Michael Dickman Receives the James Laughlin Award
Posted onAug 25 2010
$5,000 for an outstanding second book
New York, August 25—The Academy of American Poets announced today that Michael Dickman's collection Flies (Copper Canyon Press) was chosen by poets Laure-Anne Bosselaar, Major Jackson, and Michael Ryan to receive the 2010 James Laughlin Award, which gives $5,000 to the most outstanding second book by an American poet in the previous year. The award will be presented at the Academy's Awards Ceremony on October 29, as part of the fourth annual Poets Forum in New York City. Copper Canyon Press will publish Flies in May of 2011.
About the selection, Michael Ryan says:
"Hilarity transfiguring all that dread, manic overflow of powerful feeling, zero at the bone—Flies renders its desolation with singular invention and focus and figuration: the making of these poems makes them exhilarating."
Michael Dickman was born and raised in the working-class neighborhood of Lents in Portland, Oregon. His first book, The End of the West, was published by Copper Canyon Press in 2009. His poems have appeared in The New Yorker, American Poetry Review, The New Republic, and Field, among others. Dickman is the recipient of fellowships and residencies from the Fine Arts Work Center in Provincetown, the Lewis Center for the Arts at Princeton University, and the Lannan Foundation. He has worked for years as a cook and has been active recently in the Writers in the Schools program.
Laure-Anne Bosselaar is the author of A New Hunger (Ausable Press, 2007), Small Gods of Grief (BOA Editions, 2001), and The Hour Between Dog and Wolf (1997). She has been awarded a fellowship from the Breadloaf Writers' Conference and was a Writer-in-Residence at Hamilton College and the Vermont Studio Center. Bosselaar has also edited numerous anthologies including, Never Before: Poems about First Experiences (Four Way Books, 2004),
and Night Out: Poems about Hotels, Motels, Restaurants and Bars (1997).
Major Jackson's new collection of poems is Holding Company (W.W. Norton, 2010). He is also the author of Hoops (2006), and Leaving Saturn (University of Georgia, 2002), which was the winner of the Cave Canem Poetry Prize and a finalist for a National Book Critics Circle Award. Jackson served as a creative arts fellow at the Radcliffe Institute for Advanced Study at Harvard University and as the Jack Kerouac Writer-in-Residence at the University of Massachusetts-Lowell. He is the Richard Dennis Green and Gold Professor at the University of Vermont and a core faculty member of the Bennington Writing Seminars.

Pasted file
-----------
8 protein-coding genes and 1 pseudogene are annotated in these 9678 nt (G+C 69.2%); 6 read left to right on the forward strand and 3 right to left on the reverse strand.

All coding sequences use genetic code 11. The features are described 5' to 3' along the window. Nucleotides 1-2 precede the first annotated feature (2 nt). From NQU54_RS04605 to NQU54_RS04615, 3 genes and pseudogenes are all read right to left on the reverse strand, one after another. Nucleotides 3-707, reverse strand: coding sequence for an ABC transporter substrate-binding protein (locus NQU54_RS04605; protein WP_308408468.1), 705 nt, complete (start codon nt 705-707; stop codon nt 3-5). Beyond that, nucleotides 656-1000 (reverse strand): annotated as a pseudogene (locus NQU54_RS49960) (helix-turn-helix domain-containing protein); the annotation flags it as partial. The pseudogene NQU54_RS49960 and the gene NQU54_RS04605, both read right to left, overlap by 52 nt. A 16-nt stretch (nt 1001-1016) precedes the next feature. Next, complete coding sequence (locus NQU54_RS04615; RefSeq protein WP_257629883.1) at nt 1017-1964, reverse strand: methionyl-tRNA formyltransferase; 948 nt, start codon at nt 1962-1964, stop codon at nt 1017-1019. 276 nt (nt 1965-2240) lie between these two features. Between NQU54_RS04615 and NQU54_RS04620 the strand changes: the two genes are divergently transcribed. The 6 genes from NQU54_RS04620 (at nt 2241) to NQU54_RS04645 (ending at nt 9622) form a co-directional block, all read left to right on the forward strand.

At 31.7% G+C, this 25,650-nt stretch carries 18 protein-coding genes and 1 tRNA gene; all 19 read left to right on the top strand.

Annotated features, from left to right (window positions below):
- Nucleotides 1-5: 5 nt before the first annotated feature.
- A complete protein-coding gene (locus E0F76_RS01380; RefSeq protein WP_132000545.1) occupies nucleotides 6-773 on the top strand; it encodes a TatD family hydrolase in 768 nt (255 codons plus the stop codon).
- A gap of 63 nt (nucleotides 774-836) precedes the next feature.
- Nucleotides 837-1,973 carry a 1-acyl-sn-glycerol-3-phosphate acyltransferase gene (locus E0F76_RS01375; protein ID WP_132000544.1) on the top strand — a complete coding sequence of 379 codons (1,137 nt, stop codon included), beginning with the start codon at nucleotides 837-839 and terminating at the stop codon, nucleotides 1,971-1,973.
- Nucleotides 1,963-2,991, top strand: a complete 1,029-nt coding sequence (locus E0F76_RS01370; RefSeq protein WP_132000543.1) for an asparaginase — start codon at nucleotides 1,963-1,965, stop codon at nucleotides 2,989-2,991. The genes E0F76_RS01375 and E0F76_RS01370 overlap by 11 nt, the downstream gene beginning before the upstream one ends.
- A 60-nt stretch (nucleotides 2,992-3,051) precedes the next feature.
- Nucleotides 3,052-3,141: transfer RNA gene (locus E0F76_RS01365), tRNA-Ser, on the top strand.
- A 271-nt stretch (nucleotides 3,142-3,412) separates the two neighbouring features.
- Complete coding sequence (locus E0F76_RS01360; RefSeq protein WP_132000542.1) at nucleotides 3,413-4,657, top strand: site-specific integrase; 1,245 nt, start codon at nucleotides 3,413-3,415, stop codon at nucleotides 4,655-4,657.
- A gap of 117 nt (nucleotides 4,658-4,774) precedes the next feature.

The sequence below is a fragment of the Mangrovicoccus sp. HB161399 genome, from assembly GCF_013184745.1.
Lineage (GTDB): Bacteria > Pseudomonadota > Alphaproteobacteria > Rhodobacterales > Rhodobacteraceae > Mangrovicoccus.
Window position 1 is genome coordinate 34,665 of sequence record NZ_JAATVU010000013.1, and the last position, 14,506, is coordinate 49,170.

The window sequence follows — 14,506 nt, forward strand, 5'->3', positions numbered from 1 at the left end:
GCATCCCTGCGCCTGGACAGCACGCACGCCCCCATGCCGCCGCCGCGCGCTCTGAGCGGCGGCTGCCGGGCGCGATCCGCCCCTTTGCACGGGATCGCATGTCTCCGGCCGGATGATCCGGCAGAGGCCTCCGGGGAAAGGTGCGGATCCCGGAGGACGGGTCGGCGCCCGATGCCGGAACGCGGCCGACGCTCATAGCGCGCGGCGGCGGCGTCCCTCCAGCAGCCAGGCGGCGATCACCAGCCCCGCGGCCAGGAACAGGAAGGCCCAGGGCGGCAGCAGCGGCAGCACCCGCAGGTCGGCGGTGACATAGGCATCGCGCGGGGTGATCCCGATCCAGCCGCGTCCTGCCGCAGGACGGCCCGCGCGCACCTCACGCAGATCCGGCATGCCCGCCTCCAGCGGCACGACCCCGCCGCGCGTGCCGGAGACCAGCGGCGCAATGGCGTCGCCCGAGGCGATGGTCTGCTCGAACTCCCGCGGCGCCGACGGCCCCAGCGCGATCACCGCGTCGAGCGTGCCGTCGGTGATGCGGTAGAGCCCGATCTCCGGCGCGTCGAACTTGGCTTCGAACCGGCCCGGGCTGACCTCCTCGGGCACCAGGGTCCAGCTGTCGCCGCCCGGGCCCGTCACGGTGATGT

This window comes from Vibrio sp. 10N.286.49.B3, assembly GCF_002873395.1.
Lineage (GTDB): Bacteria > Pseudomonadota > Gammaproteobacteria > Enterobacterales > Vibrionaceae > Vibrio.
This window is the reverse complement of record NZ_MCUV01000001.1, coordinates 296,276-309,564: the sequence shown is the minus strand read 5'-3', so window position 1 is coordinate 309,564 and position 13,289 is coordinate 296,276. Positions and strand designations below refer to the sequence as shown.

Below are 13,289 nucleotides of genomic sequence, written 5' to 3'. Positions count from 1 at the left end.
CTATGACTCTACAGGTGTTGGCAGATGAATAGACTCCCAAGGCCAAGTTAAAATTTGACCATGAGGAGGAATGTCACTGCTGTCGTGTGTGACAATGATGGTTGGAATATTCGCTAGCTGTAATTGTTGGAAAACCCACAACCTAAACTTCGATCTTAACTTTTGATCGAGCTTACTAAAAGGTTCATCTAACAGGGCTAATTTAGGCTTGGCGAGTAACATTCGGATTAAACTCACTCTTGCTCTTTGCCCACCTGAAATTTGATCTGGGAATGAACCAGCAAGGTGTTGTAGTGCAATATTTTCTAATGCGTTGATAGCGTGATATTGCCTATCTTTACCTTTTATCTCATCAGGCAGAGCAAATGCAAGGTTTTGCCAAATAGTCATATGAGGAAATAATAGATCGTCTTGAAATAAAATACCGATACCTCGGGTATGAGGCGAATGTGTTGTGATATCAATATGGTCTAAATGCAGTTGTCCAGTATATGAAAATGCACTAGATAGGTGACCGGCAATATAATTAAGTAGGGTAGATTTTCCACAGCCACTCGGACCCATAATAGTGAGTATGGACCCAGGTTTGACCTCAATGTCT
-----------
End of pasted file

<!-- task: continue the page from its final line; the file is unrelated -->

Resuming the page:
Michael Ryan's New and Selected Poems (Houghton Mifflin, 2004) received the Kingsley Tufts Award. His first book of poems, Threats Instead of Trees, was selected by Stanley Kunitz for the Yale Series of Younger Poets in 1974, and was a finalist for the National Book Award. Ryan is also the author of In Winter (Holt, 1981), which was a National Poetry Series selection, and God Hunger (Viking Penguin, 1989) which received the Lenore Marshall Poetry Prize. Ryan's honors include a Whiting Writers Award, a fellowship from the Guggenheim Foundation, and two National Endowment for the Arts Fellowships. He is currently a professor of English and Creative Writing at the University of California, Irvine.
The James Laughlin Award is given to commend and support a poet's second book of poetry. The award was established by a gift to the Academy from the Drue Heinz Trust in honor of the poet and publisher James Laughlin (1914–1997). As a sophomore at Harvard College, James Laughlin founded New Directions, one of the most important publishers of twentieth-century literature. Writers whose work has been published by New Directions include Franz Kafka, James Joyce, Denise Levertov, Henry Miller, Ezra Pound, Delmore Schwartz, Gertrude Stein, Tennessee Williams, and William Carlos Williams. Mr. Laughlin was the author of numerous books of fiction, essays, and poetry, including Collected Poems (Moyer Bell, 1993), The Man in the Wall (New Directions,1993), and Random Stories (Moyer Bell, 1990).
The Academy of American Poets is a 501(c)(3) nonprofit organization founded in 1934 to foster appreciation for contemporary poetry and to support American poets at all stages of their careers. For over three generations, the Academy has connected millions of people to great poetry through programs such as National Poetry Month, the largest literary celebration in the world; Poets.org, the most popular site about poetry on the web, presenting a wealth of great poems, poet biographies, essays, and interactive discussions about poetry; the Poetry Audio Archive, capturing the voices of contemporary American poets for generations to come; American Poet, a biannual literary journal; and an annual series of poetry readings and special events. The Academy also awards prizes to accomplished poets at all stages of their careers—from hundreds of student prizes at colleges nationwide to the Wallace Stevens Award for lifetime achievement in the art of poetry.
The Drue Heinz Trust is a private charitable foundation directed by Drue Heinz, former Board member of the Academy of American Poets and the Paris Review. Mrs. Heinz and James Laughlin were long-time friends and colleagues, sharing a vital interest in good writing.